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AI networks are more vulnerable to malicious attacks than previously thought

Artificial intelligence tools hold promise for applications ranging from autonomous vehicles to the interpretation of medical images. However, a new study finds these AI tools are more vulnerable than previously thought to targeted attacks that effectively force AI systems to make bad decisions.

At issue are so-called “adversarial attacks,” in which someone manipulates the data being fed into an AI system in order to confuse it. For example, someone might know that putting a specific type of sticker at a specific spot on a stop sign could effectively make the stop sign invisible to an AI system.

Or a hacker could install code on an X-ray machine that alters the image data in a way that causes an AI system to make inaccurate diagnoses.

“For the most part, you can make all sorts of changes to a stop sign, and an AI that has been trained to identify stop signs will still know it’s a stop sign,” says Tianfu Wu, co-author of a paper on the new work and an associate professor of electrical and computer engineering at North Carolina State University.

“However, if the AI has a vulnerability, and an attacker knows the vulnerability, the attacker could take advantage of the vulnerability and cause an accident.”

The new study from Wu and his collaborators focused on determining how common these sorts of adversarial vulnerabilities are in AI deep neural networks.

They found that the vulnerabilities are much more common than previously thought.

“What’s more, we found that attackers can take advantage of these vulnerabilities to force the AI to interpret the data to be whatever they want,” Wu says.

“This is incredibly important, because if an AI system is not robust against these sorts of attacks, you don’t want to put the system into practical use — particularly for applications that can affect human lives.”

To test the vulnerability of deep neural networks to these adversarial attacks, the researchers developed a piece of software called QuadAttacK. The software can be used to test any deep neural network for adversarial vulnerabilities.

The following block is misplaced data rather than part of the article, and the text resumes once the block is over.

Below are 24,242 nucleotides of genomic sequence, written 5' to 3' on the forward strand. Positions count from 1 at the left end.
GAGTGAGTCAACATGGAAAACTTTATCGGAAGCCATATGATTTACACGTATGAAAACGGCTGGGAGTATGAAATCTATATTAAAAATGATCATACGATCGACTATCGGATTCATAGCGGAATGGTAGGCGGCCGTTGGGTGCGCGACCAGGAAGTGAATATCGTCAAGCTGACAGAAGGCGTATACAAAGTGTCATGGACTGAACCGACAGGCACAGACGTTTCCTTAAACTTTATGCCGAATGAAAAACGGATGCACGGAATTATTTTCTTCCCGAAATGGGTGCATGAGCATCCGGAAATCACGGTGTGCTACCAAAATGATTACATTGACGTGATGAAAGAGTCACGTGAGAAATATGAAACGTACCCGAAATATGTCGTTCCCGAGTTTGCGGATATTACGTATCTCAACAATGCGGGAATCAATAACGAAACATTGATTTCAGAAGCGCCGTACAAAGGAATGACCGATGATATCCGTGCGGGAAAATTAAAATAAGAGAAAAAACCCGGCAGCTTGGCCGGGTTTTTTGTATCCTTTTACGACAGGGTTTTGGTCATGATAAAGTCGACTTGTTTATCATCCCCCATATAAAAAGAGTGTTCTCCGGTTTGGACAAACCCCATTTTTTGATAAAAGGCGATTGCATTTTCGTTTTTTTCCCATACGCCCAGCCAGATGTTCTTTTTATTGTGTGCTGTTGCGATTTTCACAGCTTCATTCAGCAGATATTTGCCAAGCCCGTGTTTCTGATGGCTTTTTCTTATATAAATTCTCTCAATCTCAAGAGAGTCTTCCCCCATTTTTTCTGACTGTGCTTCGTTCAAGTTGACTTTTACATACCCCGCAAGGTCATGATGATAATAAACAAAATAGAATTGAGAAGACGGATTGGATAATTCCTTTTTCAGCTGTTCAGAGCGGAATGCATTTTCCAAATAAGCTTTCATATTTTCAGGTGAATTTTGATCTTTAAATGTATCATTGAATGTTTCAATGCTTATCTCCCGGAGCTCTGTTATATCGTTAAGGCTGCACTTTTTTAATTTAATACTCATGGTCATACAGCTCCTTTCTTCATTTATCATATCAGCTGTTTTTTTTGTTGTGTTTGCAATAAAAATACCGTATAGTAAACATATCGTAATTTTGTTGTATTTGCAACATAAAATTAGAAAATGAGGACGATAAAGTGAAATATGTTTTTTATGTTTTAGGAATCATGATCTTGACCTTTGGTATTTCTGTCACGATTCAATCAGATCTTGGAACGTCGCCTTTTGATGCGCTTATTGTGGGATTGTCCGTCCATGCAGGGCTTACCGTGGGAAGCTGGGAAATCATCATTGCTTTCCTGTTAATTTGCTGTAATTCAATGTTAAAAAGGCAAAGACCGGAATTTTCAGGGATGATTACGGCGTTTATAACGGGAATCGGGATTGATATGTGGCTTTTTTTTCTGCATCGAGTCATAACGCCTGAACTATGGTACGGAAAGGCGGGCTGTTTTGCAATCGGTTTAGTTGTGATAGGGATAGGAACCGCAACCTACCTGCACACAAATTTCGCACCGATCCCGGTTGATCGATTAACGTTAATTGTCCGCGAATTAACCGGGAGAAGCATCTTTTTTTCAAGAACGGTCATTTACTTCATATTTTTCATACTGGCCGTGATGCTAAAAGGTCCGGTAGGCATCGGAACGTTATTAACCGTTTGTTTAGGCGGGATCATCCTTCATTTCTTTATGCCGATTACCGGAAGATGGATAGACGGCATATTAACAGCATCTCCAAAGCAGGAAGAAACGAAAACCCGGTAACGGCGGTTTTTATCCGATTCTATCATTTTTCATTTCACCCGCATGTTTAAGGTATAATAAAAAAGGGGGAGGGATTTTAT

“Basically, if you have a trained AI system, and you test it with clean data, the AI system will behave as predicted. QuadAttacK watches these operations and learns how the AI is making decisions related to the data. This allows QuadAttacK to determine how the data could be manipulated to fool the AI. QuadAttacK then begins sending manipulated data to the AI system to see how the AI responds. If QuadAttacK has identified a vulnerability it can quickly make the AI see whatever QuadAttacK wants it to see.”

In proof-of-concept testing, the researchers used QuadAttacK to test four deep neural networks: two convolutional neural networks (ResNet-50 and DenseNet-121) and two vision transformers (ViT-B and DEiT-S). These four networks were chosen because they are in widespread use in AI systems around the world.

“We were surprised to find that all four of these networks were very vulnerable to adversarial attacks,” Wu says.

“We were particularly surprised at the extent to which we could fine-tune the attacks to make the networks see what we wanted them to see.”

The research team has made QuadAttacK publicly available, so that the research community can use it themselves to test neural networks for vulnerabilities.

The program can be found here: https://thomaspaniagua.github.io/quadattack_web/.

“Now that we can better identify these vulnerabilities, the next step is to find ways to minimize those vulnerabilities,” Wu says.

“We already have some potential solutions — but the results of that work are still forthcoming.”

The paper, “QuadAttacK: A Quadratic Programming Approach to Learning Ordered Top-K Adversarial Attacks,” will be presented Dec.

16 at the Thirty-seventh Conference on Neural Information Processing Systems (NeurIPS 2023), which is being held in New Orleans, La. First author of the paper is Thomas Paniagua, a Ph.D. student at NC State.

The paper was co-authored by Ryan Grainger, a Ph.D. student at NC State.

The work was done with support from the U.S. Army Research Office, under grants W911NF1810295 and W911NF2210010; and from the National Science Foundation, under grants 1909644, 2024688 and 2013451.

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